It’s been quite a while since I posted a blog. I’ve been extremely busy getting to grips with my new job, researching and compiling two books, as well as crushing the odd piece of candy here and there. But I’ve been inspired to put fingers to keyboard by an old friend of mine from Gateshead Thunder days, Chris Hood, whose debut blog was uploaded yesterday.
It’s far from easy to lay yourself proverbially bare in such a public domain (it means you’ve got to remember your English grammar lessons for a start), but whilst it’s nice to receive positive comments or words of encouragement, I’m pretty sure that Chris’ initial motivation was some kind of personal release... and I have a great deal of admiration for his candour and courage.
From my own point of view, I certainly think I benefited from highlighting my own (very different) situation by way of a blog back in December 2011. I remember writing the article in question and suddenly realising that literally anybody could read about the way I was feeling, and the mental struggles I was facing. That prospect is actually quite scary, but if you go ahead and post the blog anyway, then it surely highlights or reinforces the significance of the content. If how you are feeling is so strong, so important that you’re willing to share innermost thoughts with friends, family and strangers alike, irrespective of the potential response, then taking that first, most difficult step becomes just a little bit less daunting.
Three and a-bit-years down the line, quite a lot has changed. Being open about my feelings... and yes, I can say it... illness has arguably led me to better understand what (and who) is a positive influence in my life. I’m not sure that necessarily makes me more self-aware, but it has given me enough clarity to become more self-accepting and (slightly surprisingly) the confidence to test myself – albeit belatedly – almost to prove to myself that the progress is real.
Interestingly, the sense of achievement on completion of certain tasks breeds a need to do more. I can’t commit to anything on the scale of last year, but as well as the books, I’ve decided to attempt a solo twelve hour darts marathon next month.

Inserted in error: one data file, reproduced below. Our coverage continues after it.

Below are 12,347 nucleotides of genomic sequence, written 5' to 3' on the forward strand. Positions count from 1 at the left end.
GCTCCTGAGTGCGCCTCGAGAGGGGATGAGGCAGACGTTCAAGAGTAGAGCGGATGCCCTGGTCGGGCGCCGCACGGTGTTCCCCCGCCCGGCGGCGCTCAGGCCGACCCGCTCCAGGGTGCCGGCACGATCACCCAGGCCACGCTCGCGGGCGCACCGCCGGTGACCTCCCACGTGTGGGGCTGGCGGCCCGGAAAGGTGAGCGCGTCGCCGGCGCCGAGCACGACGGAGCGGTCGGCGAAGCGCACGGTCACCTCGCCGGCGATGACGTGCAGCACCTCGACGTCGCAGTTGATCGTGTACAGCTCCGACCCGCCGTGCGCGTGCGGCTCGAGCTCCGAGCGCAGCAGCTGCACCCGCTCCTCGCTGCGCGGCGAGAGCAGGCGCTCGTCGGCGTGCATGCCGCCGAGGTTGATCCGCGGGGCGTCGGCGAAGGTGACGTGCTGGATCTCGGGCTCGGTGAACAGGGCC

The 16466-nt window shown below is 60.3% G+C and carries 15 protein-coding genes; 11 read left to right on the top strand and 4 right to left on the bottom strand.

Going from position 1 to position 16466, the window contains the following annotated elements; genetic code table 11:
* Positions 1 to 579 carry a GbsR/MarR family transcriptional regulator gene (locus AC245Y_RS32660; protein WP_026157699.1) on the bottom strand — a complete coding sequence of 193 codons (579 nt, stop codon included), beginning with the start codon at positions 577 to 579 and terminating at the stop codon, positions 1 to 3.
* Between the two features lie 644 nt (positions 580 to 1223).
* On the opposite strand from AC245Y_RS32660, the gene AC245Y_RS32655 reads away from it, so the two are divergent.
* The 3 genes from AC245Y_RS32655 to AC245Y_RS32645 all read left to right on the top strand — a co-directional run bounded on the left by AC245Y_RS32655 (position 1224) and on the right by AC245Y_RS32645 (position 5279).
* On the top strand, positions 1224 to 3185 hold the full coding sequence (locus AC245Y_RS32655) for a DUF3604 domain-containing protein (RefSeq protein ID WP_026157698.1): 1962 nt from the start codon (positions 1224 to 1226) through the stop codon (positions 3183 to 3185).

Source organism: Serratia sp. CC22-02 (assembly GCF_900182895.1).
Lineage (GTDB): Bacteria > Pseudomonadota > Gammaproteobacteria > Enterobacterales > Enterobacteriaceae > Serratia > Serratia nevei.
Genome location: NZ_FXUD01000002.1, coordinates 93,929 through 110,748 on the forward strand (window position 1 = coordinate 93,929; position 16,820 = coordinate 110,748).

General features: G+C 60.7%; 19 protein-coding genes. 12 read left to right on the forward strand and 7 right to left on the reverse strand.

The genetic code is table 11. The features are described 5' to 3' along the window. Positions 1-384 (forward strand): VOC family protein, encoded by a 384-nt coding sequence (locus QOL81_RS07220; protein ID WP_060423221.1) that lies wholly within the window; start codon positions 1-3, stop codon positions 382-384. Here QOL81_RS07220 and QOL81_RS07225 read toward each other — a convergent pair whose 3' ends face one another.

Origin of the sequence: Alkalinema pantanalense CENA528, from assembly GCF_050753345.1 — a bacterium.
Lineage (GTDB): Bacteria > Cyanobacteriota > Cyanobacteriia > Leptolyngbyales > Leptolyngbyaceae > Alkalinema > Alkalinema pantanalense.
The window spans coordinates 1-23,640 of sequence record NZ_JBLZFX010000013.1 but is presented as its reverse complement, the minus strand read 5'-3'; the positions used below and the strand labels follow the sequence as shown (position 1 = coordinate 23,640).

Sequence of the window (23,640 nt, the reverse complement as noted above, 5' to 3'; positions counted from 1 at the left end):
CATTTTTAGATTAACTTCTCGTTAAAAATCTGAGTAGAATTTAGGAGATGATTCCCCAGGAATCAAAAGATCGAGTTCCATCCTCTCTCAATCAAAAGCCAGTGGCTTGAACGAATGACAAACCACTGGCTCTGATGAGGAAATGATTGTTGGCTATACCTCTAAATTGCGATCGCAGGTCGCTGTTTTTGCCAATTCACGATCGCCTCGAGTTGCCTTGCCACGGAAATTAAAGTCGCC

The “good cause” for which I want to try and raise some funds is Grangetown Netball Club. I’m well aware of the dedication and determination that it takes from volunteers for sports clubs simply to survive, let alone prosper, but Grangetown not only offers opportunities to netball players of all ages, they are also showcasing local sport on a national stage, as members of Premier League 2.
There are so many charities and worthy causes to support, but in hoping that some of you will be willing to donate just £2, I can promise that whatever is raised will make a difference to a wonderful club, but it will also give me the incentive to keep going and complete a challenge that will be incredibly tough. Twelve hours doing anything isn’t easy, twelve hours on your feet is even harder… twelve hours on your feet when you have a degenerative hip condition is a guarantee of considerable pain, and I’ll be genuinely surprised if I can actually walk the following morning.
But that’s my choice. The more you test yourself, the harder (be it physically or mentally) the challenges have to be to get that same sense of achievement, and any support I receive will only make the completion of the marathon even more worthwhile. My targets are 100,000 points, 300 scores of 100+ and raising £200. The first two are down to my trusty left hand, but if you can help with the third, I would be incredibly grateful.
Please follow this link to donate securely on-line… one hundred lots of £2 gets me there. Thanks for reading this… and “good luck” to you as well Chris. It was a great blog, and I’m sure you’ll do whatever it takes to reach your goal.